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University of Silesia in Katowice

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Institute of Earth Sciences

Droughts in the Armenian Upland recorded in tree rings

31.05.2021 - 15:05 update 31.05.2021 - 15:05
Editors: szczepansamulewicz

The Armenian Plateau, located between the Black Sea and the Caspian Sea, is an area sensitive to modern climate changes. Due to the intensification of droughts in this region, the reconstruction of rainfall conditions is very important. During the field research, cores from oaks and junipers were collected and subjected to dendrochronological analyzes consisting of measuring the width of the growth ring, the isotope ratio of 18O / 16O, and changes in the anatomy of the wood. Their result was the creation of the first chronologies for this region, which provides the basis for further research on the reconstruction of hydroclimatic conditions. Research conducted by dr hab. prof. UŚ Magdalena Opała-Owczarek from our institute, together with a team of geographers from the Universities in Yerevan and Wrocław, indicate that contemporary climate change increases drought stress, which has negative consequences for the semi-arid ecosystems of the Southern Caucasus. The obtained research results became the basis for starting scientific cooperation with the Armenian Academy of Sciences.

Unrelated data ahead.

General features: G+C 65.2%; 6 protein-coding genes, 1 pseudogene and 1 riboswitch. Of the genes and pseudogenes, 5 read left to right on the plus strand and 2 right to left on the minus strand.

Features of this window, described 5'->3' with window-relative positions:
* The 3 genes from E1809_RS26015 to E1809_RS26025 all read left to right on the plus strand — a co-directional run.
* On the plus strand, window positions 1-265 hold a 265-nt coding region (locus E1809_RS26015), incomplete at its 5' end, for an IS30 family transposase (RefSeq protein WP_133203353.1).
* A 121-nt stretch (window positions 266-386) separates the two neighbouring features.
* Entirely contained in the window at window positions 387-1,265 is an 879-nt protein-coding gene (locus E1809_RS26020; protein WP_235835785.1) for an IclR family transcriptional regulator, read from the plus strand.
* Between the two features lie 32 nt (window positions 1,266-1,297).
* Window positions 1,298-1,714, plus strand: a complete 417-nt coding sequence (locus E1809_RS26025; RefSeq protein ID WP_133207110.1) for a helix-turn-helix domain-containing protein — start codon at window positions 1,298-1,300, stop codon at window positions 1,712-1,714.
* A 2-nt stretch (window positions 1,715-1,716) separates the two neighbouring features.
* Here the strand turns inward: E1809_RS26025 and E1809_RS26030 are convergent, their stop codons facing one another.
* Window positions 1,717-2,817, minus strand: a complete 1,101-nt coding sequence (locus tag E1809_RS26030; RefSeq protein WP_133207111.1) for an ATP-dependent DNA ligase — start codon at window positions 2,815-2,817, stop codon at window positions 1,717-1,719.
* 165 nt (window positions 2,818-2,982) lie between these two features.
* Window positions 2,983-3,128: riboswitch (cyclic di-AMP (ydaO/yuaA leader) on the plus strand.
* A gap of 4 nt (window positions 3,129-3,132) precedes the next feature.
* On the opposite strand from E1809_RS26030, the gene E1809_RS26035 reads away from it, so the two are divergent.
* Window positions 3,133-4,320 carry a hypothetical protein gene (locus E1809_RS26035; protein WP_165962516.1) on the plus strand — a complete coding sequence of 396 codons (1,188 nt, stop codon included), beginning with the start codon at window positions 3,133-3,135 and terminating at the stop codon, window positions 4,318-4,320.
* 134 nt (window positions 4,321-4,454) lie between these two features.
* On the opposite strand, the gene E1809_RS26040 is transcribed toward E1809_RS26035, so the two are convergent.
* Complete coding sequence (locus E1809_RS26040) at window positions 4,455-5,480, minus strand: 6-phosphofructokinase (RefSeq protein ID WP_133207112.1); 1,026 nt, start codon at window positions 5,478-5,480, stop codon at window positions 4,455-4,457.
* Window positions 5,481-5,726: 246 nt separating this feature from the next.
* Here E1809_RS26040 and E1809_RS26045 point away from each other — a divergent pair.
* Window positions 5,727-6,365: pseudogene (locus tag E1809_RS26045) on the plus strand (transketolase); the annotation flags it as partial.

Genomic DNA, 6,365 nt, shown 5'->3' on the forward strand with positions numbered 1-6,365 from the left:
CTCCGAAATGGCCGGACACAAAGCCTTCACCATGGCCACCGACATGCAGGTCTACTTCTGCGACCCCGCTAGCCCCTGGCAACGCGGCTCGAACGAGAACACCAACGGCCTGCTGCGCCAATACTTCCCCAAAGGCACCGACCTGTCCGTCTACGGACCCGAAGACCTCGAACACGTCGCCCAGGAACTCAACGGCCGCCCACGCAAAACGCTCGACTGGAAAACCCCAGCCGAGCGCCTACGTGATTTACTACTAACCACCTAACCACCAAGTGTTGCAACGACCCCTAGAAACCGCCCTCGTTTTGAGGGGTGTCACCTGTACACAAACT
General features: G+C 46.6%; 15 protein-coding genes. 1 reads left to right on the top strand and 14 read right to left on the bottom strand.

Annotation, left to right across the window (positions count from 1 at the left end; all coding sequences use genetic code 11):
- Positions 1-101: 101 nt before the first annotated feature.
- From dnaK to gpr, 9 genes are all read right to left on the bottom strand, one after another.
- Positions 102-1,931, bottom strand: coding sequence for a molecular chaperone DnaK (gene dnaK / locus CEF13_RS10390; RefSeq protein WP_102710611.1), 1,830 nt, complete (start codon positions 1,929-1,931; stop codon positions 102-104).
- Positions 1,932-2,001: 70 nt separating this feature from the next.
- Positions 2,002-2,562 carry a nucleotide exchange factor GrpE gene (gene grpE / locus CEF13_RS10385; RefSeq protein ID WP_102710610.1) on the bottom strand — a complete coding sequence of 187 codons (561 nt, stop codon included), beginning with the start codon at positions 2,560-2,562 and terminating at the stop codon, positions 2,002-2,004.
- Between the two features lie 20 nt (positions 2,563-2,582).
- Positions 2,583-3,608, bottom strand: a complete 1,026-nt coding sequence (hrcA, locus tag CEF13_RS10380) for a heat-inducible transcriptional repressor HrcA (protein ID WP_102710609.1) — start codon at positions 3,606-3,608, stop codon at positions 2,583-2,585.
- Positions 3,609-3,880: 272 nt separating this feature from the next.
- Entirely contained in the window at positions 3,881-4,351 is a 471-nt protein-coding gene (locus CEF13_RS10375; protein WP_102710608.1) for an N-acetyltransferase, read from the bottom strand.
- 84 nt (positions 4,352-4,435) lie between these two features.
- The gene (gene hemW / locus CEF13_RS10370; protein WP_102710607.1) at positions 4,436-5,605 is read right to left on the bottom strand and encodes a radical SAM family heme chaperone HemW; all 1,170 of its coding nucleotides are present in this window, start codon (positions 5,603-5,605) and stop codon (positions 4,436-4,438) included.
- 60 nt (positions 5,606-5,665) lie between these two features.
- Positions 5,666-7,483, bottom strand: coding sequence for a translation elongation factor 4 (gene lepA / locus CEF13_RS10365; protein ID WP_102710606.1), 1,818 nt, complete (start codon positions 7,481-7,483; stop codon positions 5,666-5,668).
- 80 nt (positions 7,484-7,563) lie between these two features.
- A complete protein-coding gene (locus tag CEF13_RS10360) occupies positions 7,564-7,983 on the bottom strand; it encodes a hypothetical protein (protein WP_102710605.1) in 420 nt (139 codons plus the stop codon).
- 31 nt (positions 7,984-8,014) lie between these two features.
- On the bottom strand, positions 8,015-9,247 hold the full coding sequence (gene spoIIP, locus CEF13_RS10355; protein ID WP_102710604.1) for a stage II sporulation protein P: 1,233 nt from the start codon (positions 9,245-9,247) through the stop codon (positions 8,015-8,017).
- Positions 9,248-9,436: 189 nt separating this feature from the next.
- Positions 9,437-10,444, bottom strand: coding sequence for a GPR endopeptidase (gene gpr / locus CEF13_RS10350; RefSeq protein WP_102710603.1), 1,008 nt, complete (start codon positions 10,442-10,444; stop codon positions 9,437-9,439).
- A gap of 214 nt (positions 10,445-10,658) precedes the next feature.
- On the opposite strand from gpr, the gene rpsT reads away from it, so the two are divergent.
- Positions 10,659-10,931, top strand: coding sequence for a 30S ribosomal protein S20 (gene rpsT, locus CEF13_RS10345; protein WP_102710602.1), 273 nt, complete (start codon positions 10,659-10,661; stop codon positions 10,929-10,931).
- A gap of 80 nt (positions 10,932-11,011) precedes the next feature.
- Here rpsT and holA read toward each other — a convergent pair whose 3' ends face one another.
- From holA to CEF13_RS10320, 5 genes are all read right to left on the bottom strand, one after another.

The research was financed by the project of the National Science Center MINIATURA: Analysis of the width, anatomy, and isotopic composition of annual increments of Quercus pontica as a source of information on climate changes in the Lesser Caucasus in recent centuries.

Opała-Owczarek, M; Galstyan, H; Owczarek, P; Sayadyan, H; Vardanyan, T

Dendrochronological potential of drought-sensitive tree stands in Armenia for the hydroclimate reconstruction of the Lesser Caucasus. Atmosphere, 12 (2), pp. 1-15, 2021, doi:10.3390/atmos12020153

Fig. 1. Location of the Armenian Plateau and the Lesser Caucasus region between the Black Sea and the Caspian Sea showing the location of previously published chronologies (1), and new sampling sites in Gegham Mountians (B). General view of the study area covered with open woodlands dominated by juniper trees (C).

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